The NHL and NHL Players' Association officially announced that the salary-cap upper limit for the 2022-23 season is set at $82.5 million, the first time in three years it is increasing.
That's an increase of $1 million over the 2021-22 season. The salary-cap floor for next season will be set at $61 million.
The cap was stagnant for the past three seasons because of the COVID-19 pandemic's effects on league revenues.
Per the collective bargaining agreement, the NHL and NHLPA agreed to keep the cap flat at $81.5 million until hockey-related revenue surpassed $3.3 billion for the previous season. The NHL's general managers were informed in March that the cap would only rise by $1 million in 2022-23.
The cap could increase by $2 million per season, and transition to a formula-based calculation for establishing the limit for the 2023-24 season and beyond, if hockey-related revenue reaches $4.8 billion. NHL commissioner Gary Bettman said Wednesday that the league is still projecting revenue for this year but that "things are very strong and very solid."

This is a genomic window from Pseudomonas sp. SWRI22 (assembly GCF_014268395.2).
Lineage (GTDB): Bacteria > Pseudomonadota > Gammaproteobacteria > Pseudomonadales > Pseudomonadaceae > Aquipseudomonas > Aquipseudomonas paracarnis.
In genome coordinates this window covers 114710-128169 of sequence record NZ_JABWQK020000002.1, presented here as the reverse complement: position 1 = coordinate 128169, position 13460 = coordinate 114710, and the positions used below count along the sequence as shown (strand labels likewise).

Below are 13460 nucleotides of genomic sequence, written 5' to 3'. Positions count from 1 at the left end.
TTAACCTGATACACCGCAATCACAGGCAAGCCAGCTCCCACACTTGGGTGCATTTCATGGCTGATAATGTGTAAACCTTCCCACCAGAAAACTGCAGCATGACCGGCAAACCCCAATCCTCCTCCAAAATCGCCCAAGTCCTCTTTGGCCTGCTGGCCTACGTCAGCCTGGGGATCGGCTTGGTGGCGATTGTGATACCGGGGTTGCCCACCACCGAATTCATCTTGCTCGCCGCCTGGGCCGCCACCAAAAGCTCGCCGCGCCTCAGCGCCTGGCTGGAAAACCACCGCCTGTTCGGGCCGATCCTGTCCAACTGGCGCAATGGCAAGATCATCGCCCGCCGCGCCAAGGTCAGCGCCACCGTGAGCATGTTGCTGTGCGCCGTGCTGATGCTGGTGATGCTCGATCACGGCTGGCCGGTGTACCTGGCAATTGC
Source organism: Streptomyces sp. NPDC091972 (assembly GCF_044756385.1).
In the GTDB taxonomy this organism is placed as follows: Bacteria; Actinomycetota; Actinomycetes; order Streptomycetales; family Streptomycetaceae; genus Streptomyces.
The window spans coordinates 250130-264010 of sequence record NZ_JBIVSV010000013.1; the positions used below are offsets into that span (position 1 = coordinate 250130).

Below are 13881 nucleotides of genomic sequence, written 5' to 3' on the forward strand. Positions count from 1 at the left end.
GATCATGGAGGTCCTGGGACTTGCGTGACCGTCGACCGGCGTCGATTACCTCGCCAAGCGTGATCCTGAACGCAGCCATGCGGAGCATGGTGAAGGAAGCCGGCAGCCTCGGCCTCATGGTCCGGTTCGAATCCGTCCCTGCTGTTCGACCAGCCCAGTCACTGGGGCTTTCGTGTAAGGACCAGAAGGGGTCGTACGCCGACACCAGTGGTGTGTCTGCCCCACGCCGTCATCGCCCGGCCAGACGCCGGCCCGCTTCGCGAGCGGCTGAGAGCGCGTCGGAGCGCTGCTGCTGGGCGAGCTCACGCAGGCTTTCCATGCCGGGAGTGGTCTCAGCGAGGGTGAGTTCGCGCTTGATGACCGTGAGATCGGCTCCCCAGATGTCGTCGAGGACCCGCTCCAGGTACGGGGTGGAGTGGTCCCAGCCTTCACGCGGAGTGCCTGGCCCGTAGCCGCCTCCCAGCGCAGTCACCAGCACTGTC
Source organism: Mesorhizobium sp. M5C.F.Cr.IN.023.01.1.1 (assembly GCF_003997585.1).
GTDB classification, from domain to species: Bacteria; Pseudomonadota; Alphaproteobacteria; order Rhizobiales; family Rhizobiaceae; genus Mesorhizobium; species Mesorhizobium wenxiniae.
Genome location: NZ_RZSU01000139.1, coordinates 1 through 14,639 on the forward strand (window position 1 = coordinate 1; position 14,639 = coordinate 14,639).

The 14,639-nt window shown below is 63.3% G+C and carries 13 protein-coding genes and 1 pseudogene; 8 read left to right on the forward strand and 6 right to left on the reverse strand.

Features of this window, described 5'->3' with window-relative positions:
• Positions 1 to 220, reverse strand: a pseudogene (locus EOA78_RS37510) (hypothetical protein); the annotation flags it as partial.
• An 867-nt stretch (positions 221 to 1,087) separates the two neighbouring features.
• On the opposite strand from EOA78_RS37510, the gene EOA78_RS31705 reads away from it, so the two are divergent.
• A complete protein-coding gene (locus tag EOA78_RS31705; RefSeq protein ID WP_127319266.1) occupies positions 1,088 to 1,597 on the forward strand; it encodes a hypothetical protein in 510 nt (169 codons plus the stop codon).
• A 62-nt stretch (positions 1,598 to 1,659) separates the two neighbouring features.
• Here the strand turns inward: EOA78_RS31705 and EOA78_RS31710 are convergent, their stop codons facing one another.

The NHL salary cap won't increase significantly until an estimated $1 billion in debt held by the players is repaid to the owners. Bettman said the league is projecting that debt to be paid off in "two, maybe three years." Many have speculated the cap will jump in the 2025-26 season.
According to CapFriendly, two teams have payrolls that already have them over the $82.5 million salary cap for next season: The Vegas Golden Knights, with a projected cap hit of $85,157,143, and the Tampa Bay Lightning, with a projected cap hit of $84,483,333.
Meanwhile, 12 teams will be under the salary-cap floor when free agency begins, with the Anaheim Ducks having the largest gap at $43,076,667 against the cap.